I'm currently approaching the end of my undergrad, and I'm faced with a dilemma (my field is computer science). On the one hand, I have a professor that I've been working very closely with on some promising research, and he's pushing very hard for me to go into grad school. On the other, I have the (extremely lucrative) world of industry beckoning. I don't really have a chance to get into grad school anywhere but with this professor, because my grades are terrible (I'm a better researcher/programmer than student), and I would very likely do it if I wasn't trying to get away from the town I'm going to school in (which is also my hometown).

Being in CS, I know that productive long-distance collaboration and research is possible. My question is, what are the potential pitfalls of essentially doing a Master's "on the side", while working a full-time (or possibly part-time) industry job in a different location?

  • Have you talked with that professor about this?
    – Nobody
    Commented Nov 12, 2016 at 7:42
  • Having terrible grades may preclude "the (extremely lucrative) world of industry beckoning" (emphasis added), since industry relies on grades during recruitment. Can grad school help your CV?
    – user2768
    Commented Nov 13, 2020 at 10:14
  • "he's pushing very hard for me to go into grad school" Never enroll in graduate school because someone else wants you to do it. Do what is good for yourself. Commented Nov 14, 2020 at 0:01

2 Answers 2


I think what you're forgetting is that a master's involves a lot of coursework, not just research.

Your idea is only likely to work if the courses are designed to be taken remotely. Take into account that even when you are attending the classes in person, you had some trouble. It wouldn't be fair to put you in suboptimal conditions and suddenly expect a strong academic performance. One might be able to get by in an undergraduate program with C's, but that wouldn't fly in a graduate program.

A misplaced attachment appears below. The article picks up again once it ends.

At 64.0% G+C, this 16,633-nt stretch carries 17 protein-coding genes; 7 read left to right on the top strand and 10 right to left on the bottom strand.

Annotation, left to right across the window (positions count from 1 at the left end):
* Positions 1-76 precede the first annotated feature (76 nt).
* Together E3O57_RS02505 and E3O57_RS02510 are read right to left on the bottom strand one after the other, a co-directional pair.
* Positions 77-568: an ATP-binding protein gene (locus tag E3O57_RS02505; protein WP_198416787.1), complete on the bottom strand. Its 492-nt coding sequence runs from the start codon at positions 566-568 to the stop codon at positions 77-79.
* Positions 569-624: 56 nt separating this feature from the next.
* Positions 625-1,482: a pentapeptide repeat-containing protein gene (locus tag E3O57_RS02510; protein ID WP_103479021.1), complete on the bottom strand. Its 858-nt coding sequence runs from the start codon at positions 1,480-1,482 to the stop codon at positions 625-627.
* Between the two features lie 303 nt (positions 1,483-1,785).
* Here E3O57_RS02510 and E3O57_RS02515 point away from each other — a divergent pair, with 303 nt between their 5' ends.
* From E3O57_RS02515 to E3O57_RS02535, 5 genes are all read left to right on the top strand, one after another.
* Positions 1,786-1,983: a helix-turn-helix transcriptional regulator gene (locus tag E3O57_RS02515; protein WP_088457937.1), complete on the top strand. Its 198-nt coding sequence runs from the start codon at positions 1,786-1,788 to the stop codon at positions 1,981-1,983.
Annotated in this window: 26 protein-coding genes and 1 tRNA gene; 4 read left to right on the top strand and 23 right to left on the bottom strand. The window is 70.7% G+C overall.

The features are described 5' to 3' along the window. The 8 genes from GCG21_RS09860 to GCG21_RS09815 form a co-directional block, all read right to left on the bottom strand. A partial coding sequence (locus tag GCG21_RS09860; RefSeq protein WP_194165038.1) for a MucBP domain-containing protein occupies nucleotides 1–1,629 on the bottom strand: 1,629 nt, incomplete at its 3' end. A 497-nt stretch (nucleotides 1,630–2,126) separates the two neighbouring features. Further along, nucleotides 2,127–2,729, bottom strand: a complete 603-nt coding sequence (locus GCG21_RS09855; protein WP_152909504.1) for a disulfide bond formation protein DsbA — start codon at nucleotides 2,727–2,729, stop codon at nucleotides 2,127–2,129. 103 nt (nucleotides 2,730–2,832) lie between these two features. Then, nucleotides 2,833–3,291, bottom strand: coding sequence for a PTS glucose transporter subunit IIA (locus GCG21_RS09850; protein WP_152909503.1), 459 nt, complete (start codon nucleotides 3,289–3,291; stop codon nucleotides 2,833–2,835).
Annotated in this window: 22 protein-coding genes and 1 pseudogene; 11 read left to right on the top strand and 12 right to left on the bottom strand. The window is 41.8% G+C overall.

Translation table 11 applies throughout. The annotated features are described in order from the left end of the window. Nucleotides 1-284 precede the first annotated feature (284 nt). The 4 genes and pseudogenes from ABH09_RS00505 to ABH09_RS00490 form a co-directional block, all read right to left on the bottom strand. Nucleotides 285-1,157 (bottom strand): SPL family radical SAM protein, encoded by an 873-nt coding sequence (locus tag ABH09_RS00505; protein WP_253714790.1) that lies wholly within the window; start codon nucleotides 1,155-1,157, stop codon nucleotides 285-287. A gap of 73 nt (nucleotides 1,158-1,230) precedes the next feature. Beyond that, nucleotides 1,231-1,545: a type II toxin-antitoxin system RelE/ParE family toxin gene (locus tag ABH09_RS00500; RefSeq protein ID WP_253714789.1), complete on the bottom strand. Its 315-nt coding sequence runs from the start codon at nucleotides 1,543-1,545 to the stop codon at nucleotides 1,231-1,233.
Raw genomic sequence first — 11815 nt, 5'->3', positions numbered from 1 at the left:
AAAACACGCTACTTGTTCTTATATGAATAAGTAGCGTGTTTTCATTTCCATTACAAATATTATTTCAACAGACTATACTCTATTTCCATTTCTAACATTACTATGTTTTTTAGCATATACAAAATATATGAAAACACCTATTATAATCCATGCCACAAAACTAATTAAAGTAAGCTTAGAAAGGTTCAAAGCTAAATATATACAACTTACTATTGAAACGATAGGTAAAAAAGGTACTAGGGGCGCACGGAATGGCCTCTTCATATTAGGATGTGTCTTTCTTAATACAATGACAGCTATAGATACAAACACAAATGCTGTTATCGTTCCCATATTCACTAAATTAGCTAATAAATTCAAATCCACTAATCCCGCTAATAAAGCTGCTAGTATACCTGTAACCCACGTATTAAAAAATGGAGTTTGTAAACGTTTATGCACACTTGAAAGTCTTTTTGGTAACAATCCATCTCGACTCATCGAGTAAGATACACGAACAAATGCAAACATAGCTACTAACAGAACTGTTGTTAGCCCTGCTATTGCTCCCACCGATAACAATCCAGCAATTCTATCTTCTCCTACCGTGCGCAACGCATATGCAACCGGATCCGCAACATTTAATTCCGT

You're considering a binary choice right now, work full time or work full time and pursue a master's at the same time. There is a third option -- get started in industry now, and go back to school later on at some point.

By the way, there is no rule that you must be enrolled in a degree program, or even that you get academic credit for doing research. If you are interested in a research project for its own sake, you can always work on it for the satisfaction itself.

However, it might be wise to wait to get started with such a project until after you see how much time and energy you really have to spare. In other words, allow yourself to get in the swing of the new job before committing. Perhaps you could leave things open with the professor you have in mind working with.


Well I'm doing literally exactly this right now - working in industry while pursuing a distance masters in computer science part time - so I should probably try to answer.

Bluntly, you are right that this arrangement will produce a strained relationship with your professor. As far as I can surmise, you are at a point in life where you cannot have it both ways and you have hackneyed a solution to avoid making a choice. You are going to start your industry job, more or less enjoy it, be somewhat passionate about it and sometimes not, and develop other hobbies and activities. I'm not sure if you know what it's like working 9-5 or 9-9 as the case may be, even in a relaxed environment. I'm not going to call it "soul-sucking" but it is a very different way to spend most of your time each day and you will need time to decompress in one form or the other.

And you seem to have no idea what a masters degree is. If you really like this idea, just research with the professor without getting a masters degree. The focus is, usually, almost exclusively on coursework, and you pay a lot of money to do it. It usually serves a specialized purpose in one's career, such as: a path to immigration, an assistant tool in a late career pivot, a hobby and nothing more, a backup plan after not getting a job after college. Research is something you usually get paid to do. You are proposing paying, and also having to complete a bunch of coursework.

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